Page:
Roy Hodgson must fight for success at Liverpool

By Michael Owen
roy hodgson

Hodgson took over at Anfield on Thursday (Photo: Mikhail Slain)

Roy Hodgson’s appointment as Liverpool’s new manager has been met by a mixed reaction from the Anfield faithful and it is easy to see why.

The former Fulham boss comes to Merseyside with the unenviable task of attempting to get one of the most dysfunctional clubs in English football back on track and into the Champions League places.

Hodgson offers experience at various levels, from a small international position with the United Arab Emirates to hot seat at the San Siro with Inter Milan.

The 62-year-old also arrives with a favourable reputation for transforming the fortunes of teams on the brink of collapse, most recently during his spell at Fulham, where he turned the Cottagers from relegation candidates into Europa League finalists.

But despite his fantastic qualities, Hodgson lacks the prestigious reputation associated with the managers from Liverpool’s past.

Many have mentioned Hodgson’s ability to bring stability on the pitch but one has to wonder at what cost? Is he really a big enough name in world football to keep hold of the likes of Fernando Torres, Steven Gerrard and Javier Mascherano?

If these three key players should leave without being properly replaced, Liverpool—no matter how stable the dressing room is—can discard any dreams of climbing back to the top of the English game.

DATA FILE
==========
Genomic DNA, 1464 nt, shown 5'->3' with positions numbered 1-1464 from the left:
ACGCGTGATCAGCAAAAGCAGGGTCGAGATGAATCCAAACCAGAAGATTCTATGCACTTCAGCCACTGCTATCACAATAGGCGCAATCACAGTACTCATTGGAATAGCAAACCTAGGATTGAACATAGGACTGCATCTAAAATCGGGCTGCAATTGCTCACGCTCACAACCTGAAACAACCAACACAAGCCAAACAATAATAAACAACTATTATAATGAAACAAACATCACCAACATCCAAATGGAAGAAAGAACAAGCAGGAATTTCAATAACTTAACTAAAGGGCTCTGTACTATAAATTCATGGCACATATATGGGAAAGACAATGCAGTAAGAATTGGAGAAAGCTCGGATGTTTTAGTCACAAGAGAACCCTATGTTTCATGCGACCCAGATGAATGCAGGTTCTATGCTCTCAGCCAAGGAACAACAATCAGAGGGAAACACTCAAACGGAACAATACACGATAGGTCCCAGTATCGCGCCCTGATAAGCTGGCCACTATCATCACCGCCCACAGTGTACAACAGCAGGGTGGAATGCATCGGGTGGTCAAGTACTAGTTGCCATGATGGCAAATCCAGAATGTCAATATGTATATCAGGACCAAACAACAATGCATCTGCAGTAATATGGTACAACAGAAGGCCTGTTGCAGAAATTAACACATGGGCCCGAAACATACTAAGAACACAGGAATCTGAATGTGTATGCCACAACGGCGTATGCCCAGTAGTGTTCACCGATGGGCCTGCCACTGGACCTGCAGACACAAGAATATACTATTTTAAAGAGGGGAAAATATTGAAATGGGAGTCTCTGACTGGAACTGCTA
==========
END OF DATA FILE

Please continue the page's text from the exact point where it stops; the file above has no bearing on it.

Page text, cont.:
On Merseyside, Hodgson faces one of the toughest managerial tasks in modern football history. He must take a club slowly slipping from the top and turn its fortunes around with little to no money, neglectful owners and star players thinking twice about their future.

Hodgson must be ready to fight if he wants to succeed in this monumental task. He has to fight for every penny behind-the-scenes, otherwise he can expect nothing.

Chairman Martin Broughton continues to talk about the sale of the club but many insiders are still suggesting that a high valuation is putting off potential investors. If Hodgson is waiting for new owners so he can splash the cash, he may be waiting a long time.

Hodgson must be under no illusions about what to expect from the club’s current hierarchy. They have, of late, proved to what extent they are willing undermine the manager in order to get their way.

He needs to lay out exactly what he expects right from the outset or we may well again witness the same power struggle that eventually ended Rafael Benítez’s time at Anfield.

Hodgson has to be ready to stand up against those that have appointed him in order to work in the club’s best interests. Otherwise, his tenure at Anfield could be disastrous.

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